Nearly three-quarters of Albertans support free prescription birth control, survey suggests

A large majority of Albertans support the idea of the government providing universal access to free birth control, suggests a new poll from a Calgary-based public relations firm. 

In April, B.C. will be the first province to make birth control free to residents

a person holds packets of white and blue pills
Alberta NDP Leader Rachel Notley said if elected her government would make prescription birth control free, similar to British Columbia's government. (Rich Pedroncelli/The Associated Press)

A large majority of Albertans support the idea of the government providing universal access to free birth control, suggests a new poll from a Calgary-based public relations firm. 

ThinkHQ, an Alberta public and government relations and opinion research firm, provided the poll to CBC. It found that 74 per cent of Albertans surveyed approve of the idea of free prescription birth control while only 18 per cent disapprove.

British Columbia will soon become the first jurisdiction in Canada to make prescription birth control free to its residents. Starting April 1, the province will cover the cost of oral hormone pills (commonly known as "the pill"), injections, implants, IUDs, and the morning-after pill. 

Marc Henry, ThinkHQ president, said the support shown in the poll results are surprising. 

"Getting three-quarters of a population to agree with any piece of public policy these days, it is a bit astounding. It's very popular in Alberta," Henry said. 

He added that approval of the idea largely crosses all demographics and regions of the province.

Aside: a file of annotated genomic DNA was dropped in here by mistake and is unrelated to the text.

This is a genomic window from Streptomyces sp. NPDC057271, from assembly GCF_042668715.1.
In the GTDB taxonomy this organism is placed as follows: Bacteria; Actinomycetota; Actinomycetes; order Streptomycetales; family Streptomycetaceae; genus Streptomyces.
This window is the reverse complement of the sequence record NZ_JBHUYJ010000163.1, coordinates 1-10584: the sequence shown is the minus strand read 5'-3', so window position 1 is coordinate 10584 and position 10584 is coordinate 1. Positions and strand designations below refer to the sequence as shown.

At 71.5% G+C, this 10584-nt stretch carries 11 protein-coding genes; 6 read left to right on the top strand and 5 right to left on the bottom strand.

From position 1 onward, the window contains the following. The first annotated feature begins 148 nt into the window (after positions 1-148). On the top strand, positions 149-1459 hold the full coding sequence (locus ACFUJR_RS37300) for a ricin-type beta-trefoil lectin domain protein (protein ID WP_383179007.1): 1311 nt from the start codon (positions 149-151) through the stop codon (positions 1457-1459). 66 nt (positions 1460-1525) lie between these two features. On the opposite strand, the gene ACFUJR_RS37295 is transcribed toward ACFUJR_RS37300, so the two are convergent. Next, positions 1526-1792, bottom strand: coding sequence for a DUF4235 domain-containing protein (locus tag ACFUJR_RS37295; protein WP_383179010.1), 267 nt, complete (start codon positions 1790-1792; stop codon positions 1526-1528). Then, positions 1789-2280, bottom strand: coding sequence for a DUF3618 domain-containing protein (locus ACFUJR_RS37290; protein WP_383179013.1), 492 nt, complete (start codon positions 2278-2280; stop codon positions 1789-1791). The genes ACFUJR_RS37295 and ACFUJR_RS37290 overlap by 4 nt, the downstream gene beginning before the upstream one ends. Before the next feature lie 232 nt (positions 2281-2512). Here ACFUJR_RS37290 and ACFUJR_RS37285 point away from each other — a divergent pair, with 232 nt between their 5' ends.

WATCH | Premier Danielle Smith's response to the Alberta NDP's contraception proposal: 

Opposition MLAs ask Alberta premier why she won't adopt their free contraception plan

3 months ago
Duration 3:13
Premier Danielle Smith downplayed the need for the opposition party's free prescription contraception plan, saying people seeking birth control have many options already.

Alberta NDP Leader Rachel Notley said earlier in March that if elected premier, her government would also cover contraceptives. She said it will save Albertans money, help prevent unintended pregnancies, and ensure women have more control over their lives and economic futures.

Alberta Premier Danielle Smith said contraception is available to Albertans who are enrolled in government-sponsored drug and supplemental health benefits. 

"The vast majority of prescription drugs are covered under private plans," Smith said. 

Lori Williams, associate professor of policy studies at Mount Royal University, agreed that it is unusual to see the kind of consensus demonstrated by the poll among a diverse population. 

"Some people think of this as an issue affecting only half of the population, but of course it affects families, people that are trying to … have access to medication," she said. 

She added that people can use birth control to treat a variety of health conditions and that it can often be quite expensive. Most birth control pills cost $20 a month while an IUD can cost around $500. 

Albertans are expected to go to the polls in May — Williams said that recent polling shows that health care and affordability are the most important issues to voters in the province. 

"If those continue to be the important issues, it will be a question of which party, which leader, which vision is seen as most credible and effective at achieving that vision." 

The poll surveyed more than 1,100 people online. The sample is weighted to reflect the gender, age, and location make-up of the Alberta population, and has a margin of error of close to three per cent, 19 times out of 20.


Jade Markus

Digital journalist

Jade Markus is a digital journalist at CBC Calgary.

With files from Scott Dippel, Jason Markusoff